Archive for June, 2012

Wafuu potage

Miso taste in a leek potage

わふう (wafuu) means Japanese-style. So here is a wafuu potage!

Yusuke began by sauteing chopped leeks, carrots, and 3 tbsp of uncooked rice in a bit a of vegetable oil. When the rice started to become transparent, he added water and dashi (stock). He let the pot simmer until the vegetables were soft. He then transferred everything to a blender and, well, blended it with 3 tbsp miso until it all made a lovely thick soup.

The dashi and miso, obviously, created the Japanese flavour, which was very tasty indeed.

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Five things

This is a beautiful take on ごもくまめ (gomoku-mame), or “5 things and [soy]beans.” Or something like that. Often, the dish includes kombu or hijiki, mushrooms, konnyaku, gobo (burdock root), and renkon (lotus root)—the latter two to contribute a literally earthy taste.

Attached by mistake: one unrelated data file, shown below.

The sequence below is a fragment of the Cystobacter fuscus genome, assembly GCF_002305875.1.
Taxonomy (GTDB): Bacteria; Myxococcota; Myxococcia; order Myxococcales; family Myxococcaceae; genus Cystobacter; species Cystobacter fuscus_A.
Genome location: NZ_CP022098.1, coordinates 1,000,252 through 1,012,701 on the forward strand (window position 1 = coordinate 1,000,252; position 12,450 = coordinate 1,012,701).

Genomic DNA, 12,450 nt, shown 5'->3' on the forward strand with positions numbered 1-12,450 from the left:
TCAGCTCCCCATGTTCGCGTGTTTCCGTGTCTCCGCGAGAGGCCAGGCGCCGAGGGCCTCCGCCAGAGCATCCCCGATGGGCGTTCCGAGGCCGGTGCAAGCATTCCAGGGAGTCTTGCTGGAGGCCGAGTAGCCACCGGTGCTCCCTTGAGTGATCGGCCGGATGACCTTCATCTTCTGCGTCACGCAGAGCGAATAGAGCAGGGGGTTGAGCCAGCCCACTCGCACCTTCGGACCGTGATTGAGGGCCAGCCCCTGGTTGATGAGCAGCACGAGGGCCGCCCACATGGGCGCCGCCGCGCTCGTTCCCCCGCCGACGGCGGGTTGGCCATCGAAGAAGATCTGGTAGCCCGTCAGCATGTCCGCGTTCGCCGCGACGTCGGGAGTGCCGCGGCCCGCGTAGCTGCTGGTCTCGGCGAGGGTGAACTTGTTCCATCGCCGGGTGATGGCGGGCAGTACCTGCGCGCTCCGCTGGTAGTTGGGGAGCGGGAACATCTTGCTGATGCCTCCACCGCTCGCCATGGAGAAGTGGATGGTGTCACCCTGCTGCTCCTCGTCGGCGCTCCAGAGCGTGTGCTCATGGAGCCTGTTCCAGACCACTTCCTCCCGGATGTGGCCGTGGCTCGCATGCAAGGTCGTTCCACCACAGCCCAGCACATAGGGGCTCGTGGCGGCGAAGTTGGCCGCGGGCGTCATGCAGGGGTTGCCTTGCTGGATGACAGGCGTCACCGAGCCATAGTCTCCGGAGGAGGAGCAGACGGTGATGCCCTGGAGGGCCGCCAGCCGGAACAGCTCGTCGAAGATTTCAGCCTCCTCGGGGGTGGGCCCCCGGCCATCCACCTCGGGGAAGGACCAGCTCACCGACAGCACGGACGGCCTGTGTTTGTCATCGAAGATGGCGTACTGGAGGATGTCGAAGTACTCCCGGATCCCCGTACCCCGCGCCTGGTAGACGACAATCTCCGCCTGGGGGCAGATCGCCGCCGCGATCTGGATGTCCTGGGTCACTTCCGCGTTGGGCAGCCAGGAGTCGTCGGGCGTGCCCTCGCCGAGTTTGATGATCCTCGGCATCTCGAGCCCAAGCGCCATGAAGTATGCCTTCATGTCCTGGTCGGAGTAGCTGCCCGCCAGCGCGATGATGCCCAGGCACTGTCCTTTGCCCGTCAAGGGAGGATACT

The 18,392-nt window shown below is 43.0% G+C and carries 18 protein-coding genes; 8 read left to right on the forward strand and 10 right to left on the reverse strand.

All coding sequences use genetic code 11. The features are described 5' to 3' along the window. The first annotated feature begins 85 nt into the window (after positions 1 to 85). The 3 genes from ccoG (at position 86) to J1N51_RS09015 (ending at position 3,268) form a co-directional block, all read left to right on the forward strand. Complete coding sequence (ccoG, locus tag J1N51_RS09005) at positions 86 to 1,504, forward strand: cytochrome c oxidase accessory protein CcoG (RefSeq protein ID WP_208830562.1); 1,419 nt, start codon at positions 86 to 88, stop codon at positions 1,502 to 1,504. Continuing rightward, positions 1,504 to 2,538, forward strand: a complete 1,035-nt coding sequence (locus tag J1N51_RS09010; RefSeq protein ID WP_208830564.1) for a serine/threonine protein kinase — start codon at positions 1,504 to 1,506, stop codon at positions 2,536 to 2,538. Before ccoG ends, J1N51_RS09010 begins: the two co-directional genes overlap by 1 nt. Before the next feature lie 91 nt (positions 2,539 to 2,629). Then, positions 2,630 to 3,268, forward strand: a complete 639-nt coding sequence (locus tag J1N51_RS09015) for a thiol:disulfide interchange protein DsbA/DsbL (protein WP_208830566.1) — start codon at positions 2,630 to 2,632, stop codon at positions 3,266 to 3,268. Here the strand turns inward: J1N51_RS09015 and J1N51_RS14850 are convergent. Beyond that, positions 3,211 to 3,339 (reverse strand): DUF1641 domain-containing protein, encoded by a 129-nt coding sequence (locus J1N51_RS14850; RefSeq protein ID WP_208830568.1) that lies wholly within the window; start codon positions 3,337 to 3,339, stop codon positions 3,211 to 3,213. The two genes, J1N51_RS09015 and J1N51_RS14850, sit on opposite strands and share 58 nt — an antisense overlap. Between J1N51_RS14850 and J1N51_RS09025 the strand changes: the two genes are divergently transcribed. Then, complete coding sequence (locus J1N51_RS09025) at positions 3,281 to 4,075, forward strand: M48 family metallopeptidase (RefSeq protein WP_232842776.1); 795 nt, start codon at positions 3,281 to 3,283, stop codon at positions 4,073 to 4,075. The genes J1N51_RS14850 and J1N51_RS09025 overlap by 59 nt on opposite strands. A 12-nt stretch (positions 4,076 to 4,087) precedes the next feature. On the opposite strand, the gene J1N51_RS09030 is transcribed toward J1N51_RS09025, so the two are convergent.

Well, here we had to go with what was in our fridge, and we have five things including soybeans, but I think it still counts:

  • shitake mushrooms
  • kombu (seaweed)
  • carrots
  • snap peas

Yusuke anticipated this meal by soaking the soybeans in water for 24 hours or so. When it was time to start cooking, he drained them and added new water, bringing it to a boil. The beans were cooked for about an hour at low to medium heat, and he periodically scooped out the thin, bitter residue that comes off the beans.

Meanwhile, he soaked dried shitake for about 30 minutes. and then added the mushrooms, along with their soaking water, to the beans—enough water to cover them.

Next he added pieces of kombu that had been chopped into square-shaped pieces.

Then he added 1 tsp of sugar and 2 tbsp of soy sauce. Everything simmered for a while to reduce the water. Midway through the simmering stage, he added chopped carrots, and then almost at the very end came chopped snap peas.

Yummy and very filling.

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